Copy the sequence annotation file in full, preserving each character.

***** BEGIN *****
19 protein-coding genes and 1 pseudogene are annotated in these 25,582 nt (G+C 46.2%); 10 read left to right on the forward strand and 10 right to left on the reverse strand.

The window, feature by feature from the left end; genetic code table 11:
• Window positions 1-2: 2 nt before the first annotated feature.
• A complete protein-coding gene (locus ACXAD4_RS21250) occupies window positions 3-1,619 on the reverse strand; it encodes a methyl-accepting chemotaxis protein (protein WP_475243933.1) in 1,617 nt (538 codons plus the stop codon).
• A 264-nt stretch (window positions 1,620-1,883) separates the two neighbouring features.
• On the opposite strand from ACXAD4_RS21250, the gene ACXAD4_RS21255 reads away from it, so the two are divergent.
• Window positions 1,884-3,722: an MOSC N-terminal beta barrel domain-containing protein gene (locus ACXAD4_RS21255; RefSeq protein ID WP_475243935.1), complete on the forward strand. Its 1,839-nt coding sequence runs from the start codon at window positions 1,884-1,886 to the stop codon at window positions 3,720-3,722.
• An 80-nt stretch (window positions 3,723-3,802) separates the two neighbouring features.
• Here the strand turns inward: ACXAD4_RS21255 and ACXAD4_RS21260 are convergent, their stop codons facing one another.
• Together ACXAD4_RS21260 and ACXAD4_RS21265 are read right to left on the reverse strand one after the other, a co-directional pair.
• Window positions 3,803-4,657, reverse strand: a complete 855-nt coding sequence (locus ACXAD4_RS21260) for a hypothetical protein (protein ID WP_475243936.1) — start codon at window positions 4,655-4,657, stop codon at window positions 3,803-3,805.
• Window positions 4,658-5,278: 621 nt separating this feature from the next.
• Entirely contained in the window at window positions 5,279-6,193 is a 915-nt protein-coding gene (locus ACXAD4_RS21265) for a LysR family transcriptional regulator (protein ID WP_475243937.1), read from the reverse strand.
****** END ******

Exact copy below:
19 protein-coding genes and 1 pseudogene are annotated in these 25,582 nt (G+C 46.2%); 10 read left to right on the forward strand and 10 right to left on the reverse strand.

The window, feature by feature from the left end; genetic code table 11:
• Window positions 1-2: 2 nt before the first annotated feature.
• A complete protein-coding gene (locus ACXAD4_RS21250) occupies window positions 3-1,619 on the reverse strand; it encodes a methyl-accepting chemotaxis protein (protein WP_475243933.1) in 1,617 nt (538 codons plus the stop codon).
• A 264-nt stretch (window positions 1,620-1,883) separates the two neighbouring features.
• On the opposite strand from ACXAD4_RS21250, the gene ACXAD4_RS21255 reads away from it, so the two are divergent.
• Window positions 1,884-3,722: an MOSC N-terminal beta barrel domain-containing protein gene (locus ACXAD4_RS21255; RefSeq protein ID WP_475243935.1), complete on the forward strand. Its 1,839-nt coding sequence runs from the start codon at window positions 1,884-1,886 to the stop codon at window positions 3,720-3,722.
• An 80-nt stretch (window positions 3,723-3,802) separates the two neighbouring features.
• Here the strand turns inward: ACXAD4_RS21255 and ACXAD4_RS21260 are convergent, their stop codons facing one another.
• Together ACXAD4_RS21260 and ACXAD4_RS21265 are read right to left on the reverse strand one after the other, a co-directional pair.
• Window positions 3,803-4,657, reverse strand: a complete 855-nt coding sequence (locus ACXAD4_RS21260) for a hypothetical protein (protein ID WP_475243936.1) — start codon at window positions 4,655-4,657, stop codon at window positions 3,803-3,805.
• Window positions 4,658-5,278: 621 nt separating this feature from the next.
• Entirely contained in the window at window positions 5,279-6,193 is a 915-nt protein-coding gene (locus ACXAD4_RS21265) for a LysR family transcriptional regulator (protein ID WP_475243937.1), read from the reverse strand.